It may not be in the form you are expecting, but our beaches are awash with treasure hidden along the strandline.
Autumn is the perfect time to go beachcombing. At this time of year the autumn storms are bringing ashore a variety of marine trinkets that hold fascinating stories of their maritime origins.
The strandline is the tidal section of the beach between the high water mark at the top of the beach, and the water line. As a guide to help you discover the washed up gifts from the sea we have put together a list of the most common sea side bounty.
The strandline can often be disregarded as a smelly area of seaweed but actually it is a treasure trove containing its own little micro-environment positively crawling with life. The seaweed provides an important food source for insects, which in turn may be eaten by coastal birds.
The Natural History Museum has a fantastic guide to the most commonly found types of seaweed.
2. Egg casing
Skates, rays and sharks all produce egg cases, also known as mermaid's purses, that house their developing offspring. The juvenile animals can take up to 12 months to develop.
If you spot one of these marine capsules make a quick note of the type and location so that you can report the sighting to the Shark Trust's great egg case hunt.
Download the Shark Trust's egg case ID guide if you're interested.
3. Cuttlefish bone
The cuttlefish is a relative of the octopus however it may come as a surprise that this chameleon of the sea is not a fish at all it is in fact a mollusc. The cuttlefish bone, one of the most familiar strandline objects is the internal shell.
These white brittle objects are made up of small compartments that the cuttlefish fills with gases and uses as a buoyancy device to manoeuvre it though the water.
The UK is resident to over 30 different types of starfish including brittlestars, cushion stars and sea stars.
In recent years we have observed mass starfish beachings generally after a storm. Starfish feed on mussel beds so if these mussel communities are displaced naturally, or through dredging or a pollution event they may move into shallow waters looking for food. Once in these shallower depths the wave action from the storm is more likely to dislodge them and wash them onto the beach. It's sad to see but it does provide a well needed food source for our seabird community.
5. Jelly fish
One marine animal that is getting washed up more and more on UK beaches is the jellyfish. But beachcomber beware... even dead compass jellyfish can pack a punch with their stinging tentacles.
Compass jellyfish can be easily identified by its radius-stripes and thin tentacles. Download the Marine Conservation Society's (MCS) guide to exploring the UK jellyfish.
6. Buoy barnacle
Take a closer look at the washed up seaweed. These ordinary looking lumps of seaweed may have interesting stowaways attached. The bouy barnacle is a type of soft-shelled barnacles that attach themselves to floating objects and then go where the tides take them.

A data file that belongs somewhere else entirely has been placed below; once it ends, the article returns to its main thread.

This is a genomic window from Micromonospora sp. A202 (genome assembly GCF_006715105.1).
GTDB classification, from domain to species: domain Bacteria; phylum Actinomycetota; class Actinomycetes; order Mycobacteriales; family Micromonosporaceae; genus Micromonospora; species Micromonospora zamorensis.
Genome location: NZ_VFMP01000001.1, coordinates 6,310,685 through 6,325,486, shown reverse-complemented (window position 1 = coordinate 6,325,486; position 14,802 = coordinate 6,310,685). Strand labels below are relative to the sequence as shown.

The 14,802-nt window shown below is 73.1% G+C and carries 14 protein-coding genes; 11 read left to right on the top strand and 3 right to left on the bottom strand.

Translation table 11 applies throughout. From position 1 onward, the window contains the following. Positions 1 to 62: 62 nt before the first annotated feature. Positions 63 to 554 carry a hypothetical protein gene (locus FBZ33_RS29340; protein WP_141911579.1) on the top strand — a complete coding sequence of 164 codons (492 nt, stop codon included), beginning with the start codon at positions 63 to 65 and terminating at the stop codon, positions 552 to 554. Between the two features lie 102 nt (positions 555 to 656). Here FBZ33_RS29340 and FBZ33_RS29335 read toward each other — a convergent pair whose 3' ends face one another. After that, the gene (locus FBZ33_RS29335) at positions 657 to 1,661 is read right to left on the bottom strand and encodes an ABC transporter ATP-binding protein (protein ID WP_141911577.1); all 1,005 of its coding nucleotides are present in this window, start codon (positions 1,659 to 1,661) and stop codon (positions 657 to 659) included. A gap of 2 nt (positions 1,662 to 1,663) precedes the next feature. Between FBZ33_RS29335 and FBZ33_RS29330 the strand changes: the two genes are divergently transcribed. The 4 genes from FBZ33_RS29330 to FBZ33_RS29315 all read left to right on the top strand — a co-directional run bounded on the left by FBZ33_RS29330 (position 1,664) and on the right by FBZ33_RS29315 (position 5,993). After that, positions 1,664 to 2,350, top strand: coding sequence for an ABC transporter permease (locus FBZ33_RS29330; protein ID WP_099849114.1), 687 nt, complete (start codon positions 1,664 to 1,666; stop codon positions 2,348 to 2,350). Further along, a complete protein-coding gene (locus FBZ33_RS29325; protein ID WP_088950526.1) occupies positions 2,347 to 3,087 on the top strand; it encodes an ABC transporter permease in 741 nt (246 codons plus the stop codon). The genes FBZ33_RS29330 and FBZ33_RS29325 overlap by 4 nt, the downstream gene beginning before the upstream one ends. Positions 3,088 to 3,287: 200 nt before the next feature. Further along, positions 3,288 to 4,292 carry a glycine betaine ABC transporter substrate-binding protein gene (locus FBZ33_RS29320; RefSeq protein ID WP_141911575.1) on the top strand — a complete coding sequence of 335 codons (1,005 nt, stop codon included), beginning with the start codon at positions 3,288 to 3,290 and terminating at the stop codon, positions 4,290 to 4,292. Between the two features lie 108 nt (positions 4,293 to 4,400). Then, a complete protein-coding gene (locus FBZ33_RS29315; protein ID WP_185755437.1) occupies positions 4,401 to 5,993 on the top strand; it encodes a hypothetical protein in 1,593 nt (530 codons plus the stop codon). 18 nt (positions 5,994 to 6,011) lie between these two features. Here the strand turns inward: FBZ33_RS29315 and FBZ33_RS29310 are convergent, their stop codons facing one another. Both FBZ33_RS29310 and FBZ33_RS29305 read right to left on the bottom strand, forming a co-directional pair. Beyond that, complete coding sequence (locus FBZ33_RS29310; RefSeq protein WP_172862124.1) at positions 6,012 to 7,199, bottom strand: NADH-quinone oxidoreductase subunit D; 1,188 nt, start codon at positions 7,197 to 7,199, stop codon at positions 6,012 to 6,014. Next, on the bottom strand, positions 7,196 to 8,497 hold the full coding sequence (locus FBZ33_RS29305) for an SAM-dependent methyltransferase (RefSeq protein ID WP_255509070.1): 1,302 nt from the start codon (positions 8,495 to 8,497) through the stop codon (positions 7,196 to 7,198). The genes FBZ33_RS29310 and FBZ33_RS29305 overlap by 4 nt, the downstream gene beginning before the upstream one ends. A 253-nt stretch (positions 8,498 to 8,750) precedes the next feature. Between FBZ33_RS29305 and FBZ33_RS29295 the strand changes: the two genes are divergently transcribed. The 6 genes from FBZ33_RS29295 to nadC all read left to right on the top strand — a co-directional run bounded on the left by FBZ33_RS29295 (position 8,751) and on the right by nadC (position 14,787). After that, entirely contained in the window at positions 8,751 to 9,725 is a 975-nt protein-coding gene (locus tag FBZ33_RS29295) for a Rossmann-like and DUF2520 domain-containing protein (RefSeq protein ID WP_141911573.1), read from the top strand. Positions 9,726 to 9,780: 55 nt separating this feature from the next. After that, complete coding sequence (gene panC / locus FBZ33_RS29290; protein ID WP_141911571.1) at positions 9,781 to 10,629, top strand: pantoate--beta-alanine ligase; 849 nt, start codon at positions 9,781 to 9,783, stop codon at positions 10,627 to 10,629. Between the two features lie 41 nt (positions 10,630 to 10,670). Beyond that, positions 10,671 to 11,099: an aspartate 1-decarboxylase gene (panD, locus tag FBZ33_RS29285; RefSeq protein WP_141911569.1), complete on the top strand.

Usually they're found in warmer waters but in recent years large numbers have been washed up on UK beaches. One school of thought believes that the increase in plastics in the seas allows the juvenile barnacles a float to attach themselves to.
7. Sea mat including the Hornwrack
At first glance sea mats, especially the Hornwrack, are easily mistaken as a type of sea weed however the branches are made up of groups of colonial animals called zooids.
The zooids are tongue shaped and if you take a sniff they have a distinct smell of lemon when freshly washed up.
8. The carapace of crabs, lobsters and shrimp
The UK is home to many different varieties of crustaceans. The edible crab is recognisable by its over-sized black tipped claws and pink-brown oval shell this stocky species is built for strength not speed.
Spider crabs are recognisable by their long-slender legs and claws, which can grow up to 45 cm in length. The carapace (shell) of this species is covered in short spines, including two forward-directed spines that appear like horns from in between their eyes.
9. Small-spotted catshark
Also known as the lesser-spotted dogfish, this fish looks unmistakably like a miniature shark; growing up to 70 cm in length. They are able to hunt in the dark by relying on their strong sense of smell and their ability to detect changes in electrical fields caused by the muscular movement of their prey.
From late winter to early spring the females move inshore to lay their characteristic egg capsules called mermaids purses. Once in shallow waters these individuals are easily beached in rough seas and heavy storms.
10. Whelk eggs
Egg casings come in all shapes and sizes. The smallest case you might come across in the strandline is that of the common whelk.
This cluster of egg casing is, also known as fisherman's soap or sea wash balls
Head to the beach
Record all your beachcombing findings with MarLIN the Marine Biological Association's recording scheme. Anyone can register their sightings and this information can be used by the MBA to map changes is marine life across the UK.
Get the latest on the efforts to save our seas.
Where to see whales, dolphins, sharks, seals and seabirds in the UK.
Enjoy the best that our autumn wildlife has to offer.
Get a front row seat for nature's first autumn delights.
Explore the darker side of autumn.
Find out what mysteries lie off the UK's coast.
Meet the shifty characters lurking at the seaside.